Grief is a process and has been a cleansing process for me. I still cry over my losses but I only allow myself a certain period of time for tears and then I let go. I won’t spend ten years of tears over anyone ever again. I just can’t allow myself that kind of pain and the loss of my own quality of life. They say, “The first cut is the deepest” and maybe after that much grief you learn to come back quicker.

Like country music artist Gary Allan sings from the song Cryin’ For Nothin’ “cryin’ for nothing’ tryin’ for nothin’ what has it ever got me. We could not reach it and I don’t know why. It took so long just to say good-bye.”

Good-bye to Ten Years of Tears … it was a long sad rainstorm, and just like after any good long rain, when it ends, the sun shines even brighter.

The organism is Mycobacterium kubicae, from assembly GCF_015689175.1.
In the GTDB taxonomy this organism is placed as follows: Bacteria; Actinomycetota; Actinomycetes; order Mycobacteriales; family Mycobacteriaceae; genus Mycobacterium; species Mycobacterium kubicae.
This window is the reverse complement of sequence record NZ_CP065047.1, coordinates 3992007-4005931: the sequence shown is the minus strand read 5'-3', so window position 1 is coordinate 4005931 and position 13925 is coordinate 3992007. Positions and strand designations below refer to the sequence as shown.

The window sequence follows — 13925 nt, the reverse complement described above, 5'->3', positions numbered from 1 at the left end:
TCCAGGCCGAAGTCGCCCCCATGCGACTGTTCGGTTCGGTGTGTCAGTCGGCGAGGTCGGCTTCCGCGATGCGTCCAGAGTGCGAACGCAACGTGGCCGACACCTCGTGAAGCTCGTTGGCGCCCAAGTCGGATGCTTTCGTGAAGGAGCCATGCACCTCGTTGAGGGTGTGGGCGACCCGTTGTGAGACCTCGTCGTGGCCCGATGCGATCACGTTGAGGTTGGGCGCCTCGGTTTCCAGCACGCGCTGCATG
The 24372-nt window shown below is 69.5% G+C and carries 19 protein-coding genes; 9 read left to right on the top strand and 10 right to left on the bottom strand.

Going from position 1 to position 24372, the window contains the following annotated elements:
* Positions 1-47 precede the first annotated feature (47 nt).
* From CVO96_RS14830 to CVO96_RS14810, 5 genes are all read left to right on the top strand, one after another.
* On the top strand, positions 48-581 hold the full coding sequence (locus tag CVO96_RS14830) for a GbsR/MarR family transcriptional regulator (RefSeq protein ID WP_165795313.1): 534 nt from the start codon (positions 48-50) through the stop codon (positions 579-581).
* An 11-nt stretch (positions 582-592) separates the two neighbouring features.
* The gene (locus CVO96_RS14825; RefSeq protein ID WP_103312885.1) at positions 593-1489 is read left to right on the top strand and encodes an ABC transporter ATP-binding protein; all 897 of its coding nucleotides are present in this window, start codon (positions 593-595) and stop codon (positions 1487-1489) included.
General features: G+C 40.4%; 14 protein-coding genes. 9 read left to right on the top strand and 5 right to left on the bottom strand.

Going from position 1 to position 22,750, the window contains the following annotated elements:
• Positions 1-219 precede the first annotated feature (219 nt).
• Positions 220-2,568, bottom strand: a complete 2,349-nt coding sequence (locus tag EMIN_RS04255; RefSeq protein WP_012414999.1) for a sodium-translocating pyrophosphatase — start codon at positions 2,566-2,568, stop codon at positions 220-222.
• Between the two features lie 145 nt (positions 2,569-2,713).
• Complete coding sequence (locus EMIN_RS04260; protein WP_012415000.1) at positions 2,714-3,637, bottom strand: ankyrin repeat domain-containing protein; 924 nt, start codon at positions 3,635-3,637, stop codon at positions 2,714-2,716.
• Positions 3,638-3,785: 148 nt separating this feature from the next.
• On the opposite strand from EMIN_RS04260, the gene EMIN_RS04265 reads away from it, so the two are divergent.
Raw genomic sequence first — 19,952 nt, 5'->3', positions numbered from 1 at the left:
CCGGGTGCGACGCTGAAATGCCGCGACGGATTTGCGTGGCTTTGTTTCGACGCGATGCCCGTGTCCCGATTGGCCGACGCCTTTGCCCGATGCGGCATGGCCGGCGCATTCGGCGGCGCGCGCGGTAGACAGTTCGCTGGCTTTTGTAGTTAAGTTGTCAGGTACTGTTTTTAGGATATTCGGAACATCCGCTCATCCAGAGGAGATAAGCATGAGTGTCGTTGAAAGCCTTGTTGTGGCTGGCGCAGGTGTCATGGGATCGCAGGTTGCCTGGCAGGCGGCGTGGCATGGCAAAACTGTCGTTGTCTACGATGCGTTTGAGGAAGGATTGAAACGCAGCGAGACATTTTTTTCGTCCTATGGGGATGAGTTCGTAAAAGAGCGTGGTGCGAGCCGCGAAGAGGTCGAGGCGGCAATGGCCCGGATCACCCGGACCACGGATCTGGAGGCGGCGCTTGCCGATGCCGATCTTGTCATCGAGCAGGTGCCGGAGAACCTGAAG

Today April 7, 2016 is the 5th anniversary date of my mother’s death. I don’t cry anymore. I know our history, the good, the bad, the happy and the sad. I choose to remember our story in its entirety, not all bad and surely not all good either. I pray for her soul, I visit her gravesite once a year. I remember her. I know that she is and always will be my mother. I respect that fact. Many of her strong and positive qualities like a work ethic and strength as a woman I learned from her. I learned to soldier on regardless of what has transpired in my life. And I am willing to bet from her vantage point in the next life that she is proud of me, proud of her second born daughter and all that she not only accomplished but survived.